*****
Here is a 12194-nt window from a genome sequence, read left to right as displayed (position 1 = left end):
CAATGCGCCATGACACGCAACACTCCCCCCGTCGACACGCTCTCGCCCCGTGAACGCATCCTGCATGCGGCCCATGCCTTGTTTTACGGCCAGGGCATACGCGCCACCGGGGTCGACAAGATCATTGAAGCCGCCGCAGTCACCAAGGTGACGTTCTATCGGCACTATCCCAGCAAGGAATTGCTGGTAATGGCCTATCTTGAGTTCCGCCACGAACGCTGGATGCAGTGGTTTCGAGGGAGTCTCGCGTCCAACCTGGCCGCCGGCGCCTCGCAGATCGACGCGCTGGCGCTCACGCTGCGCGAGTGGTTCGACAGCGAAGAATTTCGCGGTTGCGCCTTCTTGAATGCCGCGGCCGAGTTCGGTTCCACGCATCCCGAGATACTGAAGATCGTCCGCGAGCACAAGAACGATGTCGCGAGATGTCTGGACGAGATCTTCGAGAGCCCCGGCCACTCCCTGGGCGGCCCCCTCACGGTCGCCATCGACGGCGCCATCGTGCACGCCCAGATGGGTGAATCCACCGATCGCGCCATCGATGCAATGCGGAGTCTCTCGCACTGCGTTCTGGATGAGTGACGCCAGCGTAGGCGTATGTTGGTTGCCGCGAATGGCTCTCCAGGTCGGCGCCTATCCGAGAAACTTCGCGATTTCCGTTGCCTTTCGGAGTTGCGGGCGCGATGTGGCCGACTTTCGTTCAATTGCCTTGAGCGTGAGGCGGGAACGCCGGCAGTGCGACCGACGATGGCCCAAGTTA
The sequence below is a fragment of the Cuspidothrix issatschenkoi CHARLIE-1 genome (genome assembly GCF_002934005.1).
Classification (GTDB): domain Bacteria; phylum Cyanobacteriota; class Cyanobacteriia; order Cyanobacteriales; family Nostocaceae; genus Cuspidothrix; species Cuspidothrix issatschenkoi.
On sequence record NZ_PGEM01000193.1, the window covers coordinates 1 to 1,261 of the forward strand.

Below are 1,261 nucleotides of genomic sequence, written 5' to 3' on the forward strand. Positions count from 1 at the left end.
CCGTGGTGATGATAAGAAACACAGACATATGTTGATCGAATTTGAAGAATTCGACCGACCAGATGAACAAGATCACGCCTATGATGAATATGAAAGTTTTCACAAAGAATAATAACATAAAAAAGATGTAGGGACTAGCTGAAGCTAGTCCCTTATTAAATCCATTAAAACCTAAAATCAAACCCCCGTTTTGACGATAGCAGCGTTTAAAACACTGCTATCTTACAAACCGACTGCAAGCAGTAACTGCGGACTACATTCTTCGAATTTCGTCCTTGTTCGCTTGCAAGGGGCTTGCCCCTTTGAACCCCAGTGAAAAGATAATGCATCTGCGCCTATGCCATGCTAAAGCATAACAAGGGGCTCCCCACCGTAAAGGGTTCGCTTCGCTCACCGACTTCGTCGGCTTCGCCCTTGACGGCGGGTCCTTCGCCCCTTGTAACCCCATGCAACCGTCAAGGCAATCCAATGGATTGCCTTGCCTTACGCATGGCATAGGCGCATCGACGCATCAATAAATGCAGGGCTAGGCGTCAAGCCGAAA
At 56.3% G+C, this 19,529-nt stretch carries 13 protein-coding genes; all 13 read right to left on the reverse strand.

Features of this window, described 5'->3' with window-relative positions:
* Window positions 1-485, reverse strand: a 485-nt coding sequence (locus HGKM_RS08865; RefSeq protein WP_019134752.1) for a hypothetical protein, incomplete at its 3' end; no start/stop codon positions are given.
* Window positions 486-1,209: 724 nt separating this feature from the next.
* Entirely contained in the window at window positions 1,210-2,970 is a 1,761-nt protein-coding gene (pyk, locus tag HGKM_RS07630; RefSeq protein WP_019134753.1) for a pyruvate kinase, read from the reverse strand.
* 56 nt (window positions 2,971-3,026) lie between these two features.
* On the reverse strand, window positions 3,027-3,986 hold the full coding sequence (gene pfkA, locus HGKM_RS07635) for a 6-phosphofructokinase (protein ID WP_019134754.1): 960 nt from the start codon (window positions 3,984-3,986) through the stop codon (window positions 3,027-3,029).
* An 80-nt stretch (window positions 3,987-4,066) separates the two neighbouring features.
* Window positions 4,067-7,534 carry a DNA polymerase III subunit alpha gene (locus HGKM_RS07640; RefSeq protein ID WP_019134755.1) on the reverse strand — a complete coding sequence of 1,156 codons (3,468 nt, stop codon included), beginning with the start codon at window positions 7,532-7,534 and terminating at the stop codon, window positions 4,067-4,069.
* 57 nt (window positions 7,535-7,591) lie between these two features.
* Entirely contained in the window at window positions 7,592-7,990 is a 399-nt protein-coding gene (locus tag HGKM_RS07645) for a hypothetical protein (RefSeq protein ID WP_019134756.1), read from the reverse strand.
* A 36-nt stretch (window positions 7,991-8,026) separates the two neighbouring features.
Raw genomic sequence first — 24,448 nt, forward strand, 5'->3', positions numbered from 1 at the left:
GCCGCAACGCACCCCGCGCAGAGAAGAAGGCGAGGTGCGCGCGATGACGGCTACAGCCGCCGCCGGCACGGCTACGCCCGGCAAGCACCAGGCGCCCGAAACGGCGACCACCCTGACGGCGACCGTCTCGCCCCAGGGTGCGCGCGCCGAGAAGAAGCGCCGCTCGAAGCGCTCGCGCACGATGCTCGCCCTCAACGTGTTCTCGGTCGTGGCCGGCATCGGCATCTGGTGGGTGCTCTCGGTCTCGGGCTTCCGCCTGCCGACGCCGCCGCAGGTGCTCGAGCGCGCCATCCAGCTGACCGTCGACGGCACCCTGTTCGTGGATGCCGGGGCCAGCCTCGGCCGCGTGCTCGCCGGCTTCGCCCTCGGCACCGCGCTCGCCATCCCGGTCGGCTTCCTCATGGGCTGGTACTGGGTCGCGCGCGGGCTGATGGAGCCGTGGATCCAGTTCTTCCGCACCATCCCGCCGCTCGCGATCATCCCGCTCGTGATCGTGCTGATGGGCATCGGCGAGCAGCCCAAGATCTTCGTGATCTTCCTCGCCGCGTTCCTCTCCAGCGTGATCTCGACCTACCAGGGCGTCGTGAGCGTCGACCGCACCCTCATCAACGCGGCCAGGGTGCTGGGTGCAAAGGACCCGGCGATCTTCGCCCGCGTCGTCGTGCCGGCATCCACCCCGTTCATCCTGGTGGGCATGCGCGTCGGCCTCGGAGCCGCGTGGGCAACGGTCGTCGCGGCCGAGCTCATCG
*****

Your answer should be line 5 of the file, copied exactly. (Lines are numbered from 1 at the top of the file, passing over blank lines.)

On sequence record NZ_PGEM01000193.1, the window covers coordinates 1 to 1,261 of the forward strand.